The recent case of CIS General Insurance Limited (CIS) v IBM United Kingdom Limited (IBM)  EWHC 347 (TCC) concerned a large IT system implementation. CIS appointed IBM under a master services agreement (MSA) to supply a new system at a substantial cost.
The implementation phase did not go well, culminating in CIS refusing to pay an IBM invoice of around £3 million citing poor performance and missed milestones. As a consequence, IBM served notice to terminate the MSA for non-payment.
CIS claimed that IBM had no right to terminate the MSA because payment of the invoice was not properly due and as such IBM’s termination notice itself amounted to a repudiatory breach of contract by IBM.
The judge held that CIS had validly terminated the MSA on the basis of IBM’s repudiatory breach and went on to consider CIS’s claim for damages.
Where a party terminates a contract for repudiatory breach, an award of damages should place that party in the position it would have been in had the contract been properly performed. The two alternative measures of loss are:
CIS’s primary claim was for ‘wasted expenditure’ in the sum of £128 million. This was made on the ‘reliance loss’ basis, as opposed to the ‘expectation loss’ basis (e.g. additional costs of obtaining a replacement system from an alternative provider).
The key question before the court was whether the claim for ’wasted expenditure’ was excluded by the exclusion clause in the MSA, which provided that:
“…neither party shall be liable to the other… for any loss of profit, revenue or savings … (in all cases whether direct or indirect)…”
IBM argued that although the claim referenced expenditure incurred (a ‘reliance loss’), the claim was actually for the lost profit, revenue or savings through which that expenditure would have been recouped, but for the breach. In which case, the exclusion clause should apply.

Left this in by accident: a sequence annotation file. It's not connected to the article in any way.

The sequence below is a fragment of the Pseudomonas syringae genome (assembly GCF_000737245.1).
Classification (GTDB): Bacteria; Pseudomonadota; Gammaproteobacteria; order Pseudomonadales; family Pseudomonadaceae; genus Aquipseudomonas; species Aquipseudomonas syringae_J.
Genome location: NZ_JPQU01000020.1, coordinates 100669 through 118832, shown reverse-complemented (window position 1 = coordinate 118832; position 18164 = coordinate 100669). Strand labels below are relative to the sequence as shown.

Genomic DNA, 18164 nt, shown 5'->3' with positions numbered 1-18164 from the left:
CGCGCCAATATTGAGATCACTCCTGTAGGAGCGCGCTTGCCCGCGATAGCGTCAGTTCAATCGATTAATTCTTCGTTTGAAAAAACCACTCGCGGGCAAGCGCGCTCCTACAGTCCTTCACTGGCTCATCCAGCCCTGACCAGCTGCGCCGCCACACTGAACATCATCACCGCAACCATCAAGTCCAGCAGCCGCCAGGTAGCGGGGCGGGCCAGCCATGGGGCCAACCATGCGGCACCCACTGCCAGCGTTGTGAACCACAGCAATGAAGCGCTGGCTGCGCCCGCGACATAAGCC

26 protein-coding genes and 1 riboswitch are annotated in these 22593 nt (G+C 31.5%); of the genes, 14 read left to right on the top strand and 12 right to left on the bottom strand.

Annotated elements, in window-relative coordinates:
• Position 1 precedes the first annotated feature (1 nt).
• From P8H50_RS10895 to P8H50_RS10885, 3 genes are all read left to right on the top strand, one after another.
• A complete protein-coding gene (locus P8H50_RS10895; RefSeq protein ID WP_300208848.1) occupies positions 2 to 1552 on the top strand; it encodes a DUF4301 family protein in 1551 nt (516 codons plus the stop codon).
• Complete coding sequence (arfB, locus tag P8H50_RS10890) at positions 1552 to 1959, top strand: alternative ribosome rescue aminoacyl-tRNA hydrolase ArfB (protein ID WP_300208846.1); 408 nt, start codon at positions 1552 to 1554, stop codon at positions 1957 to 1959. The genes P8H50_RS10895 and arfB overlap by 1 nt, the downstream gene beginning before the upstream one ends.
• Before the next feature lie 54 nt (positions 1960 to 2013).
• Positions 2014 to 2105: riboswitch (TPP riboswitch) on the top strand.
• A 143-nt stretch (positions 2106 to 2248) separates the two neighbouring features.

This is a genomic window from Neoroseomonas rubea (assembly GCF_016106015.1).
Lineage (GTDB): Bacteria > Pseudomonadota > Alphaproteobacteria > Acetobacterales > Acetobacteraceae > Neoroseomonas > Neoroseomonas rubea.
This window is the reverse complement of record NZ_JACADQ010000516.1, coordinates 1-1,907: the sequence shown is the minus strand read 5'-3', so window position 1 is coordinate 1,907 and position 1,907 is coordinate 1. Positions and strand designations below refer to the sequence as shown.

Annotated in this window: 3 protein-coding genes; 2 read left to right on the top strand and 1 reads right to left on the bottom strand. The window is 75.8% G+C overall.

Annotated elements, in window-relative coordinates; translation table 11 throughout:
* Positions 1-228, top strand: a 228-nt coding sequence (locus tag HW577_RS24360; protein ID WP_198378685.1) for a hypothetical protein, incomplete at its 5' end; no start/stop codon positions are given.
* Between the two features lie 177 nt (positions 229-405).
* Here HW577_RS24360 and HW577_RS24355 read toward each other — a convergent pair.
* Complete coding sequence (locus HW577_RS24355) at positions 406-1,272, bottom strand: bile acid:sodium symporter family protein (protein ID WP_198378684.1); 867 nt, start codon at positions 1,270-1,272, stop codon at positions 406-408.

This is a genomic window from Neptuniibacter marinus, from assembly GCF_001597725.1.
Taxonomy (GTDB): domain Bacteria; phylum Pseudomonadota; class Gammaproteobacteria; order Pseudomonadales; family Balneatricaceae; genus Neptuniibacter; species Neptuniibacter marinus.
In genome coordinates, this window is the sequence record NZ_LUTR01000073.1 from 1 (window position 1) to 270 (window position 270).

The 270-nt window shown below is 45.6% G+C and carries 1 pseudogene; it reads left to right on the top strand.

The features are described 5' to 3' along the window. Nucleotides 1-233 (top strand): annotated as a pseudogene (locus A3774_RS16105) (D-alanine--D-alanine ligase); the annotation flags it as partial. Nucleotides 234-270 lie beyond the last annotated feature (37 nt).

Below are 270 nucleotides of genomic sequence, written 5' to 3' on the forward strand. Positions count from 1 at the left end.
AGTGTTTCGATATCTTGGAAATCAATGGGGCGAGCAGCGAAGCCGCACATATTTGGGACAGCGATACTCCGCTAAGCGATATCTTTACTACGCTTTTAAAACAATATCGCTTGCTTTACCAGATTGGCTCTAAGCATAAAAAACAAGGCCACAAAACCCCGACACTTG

By contrast, CIS argued that its claim was not for a loss of profits but simply wasted expenditure to date, which is being claimed to put it into a ‘break-even position’. In which case, the exclusion clause should not apply.
The judge concluded that the contractual benefit to CIS, which had been lost due to IBM’s breach, was the profit, revenue and savings that would have been achieved had the system been successfully implemented. The new system would have improved CIS’s competitiveness within the market, resulting in increased profits, revenues and savings for CIS.
A claim quantified in the amount of those lost profits would be excluded by the exclusion clause in the MSA. Re-framing the claim as one for ‘wasted expenditure’ did not change the characteristics of the losses for which compensation was sought. It was merely a different method of quantifying the same loss.
That conclusion was surprising here, particularly given case law has so far tended to limit the application of a loss of profits-type exclusion to a loss of future profits rather than the immediate costs of getting a project back on track.
Despite the claim being for in excess of £128 million, the court awarded CIS just £16 million based on other costs incurred due to IBM’s delay in achieving contractual milestones. The court held that the £3 million invoice was payable by CIS. However, because it was disputed correctly by CIS according to the MSA procedures, its non-payment did not entitle IBM to terminate. The court allowed the £3 million invoiced amount to be set off by IBM against the £16 million claimed by CIS.
This decision is concerning from a technology customer perspective. It seems likely here that the parties intended that claims for future potential loss of profits be excluded by the liability clause in the MSA. However, in our view it seems unlikely that they intended the loss of profits exclusion to also cover wasted expenditure incurred to date. It remains to be seen whether CIS appeals.
This case serves as a timely reminder to those involved in IT projects to pay very careful attention to the limitations of liability in the contractual documentation.
Given the court found here that a loss of profits exclusion also covered wasted expenditure, going forward any potential ambiguity around whether particular heads of loss are recoverable (or not) ought to be tackled head on in the drafting. If a customer expects to recover wasted expenditure, then that should be agreed at the outset and expressly stated in the contract. If a supplier expects claims for wasted expenditure to be excluded, then it would be wise to expressly state that in the contract rather than hope that the loss of profits exclusion covers it, as it did do here (to the surprise of many technology lawyers).
Investment at the negotiation and drafting stage is likely to be money well spent by the supplier if it can point to a clear list of excluded heads of loss, or by the customer if it comes away with a comprehensive list of “deemed” direct recoverable losses.
This article has been co-written by Nilly Tabatabai, Associate – IP, IT and Commercial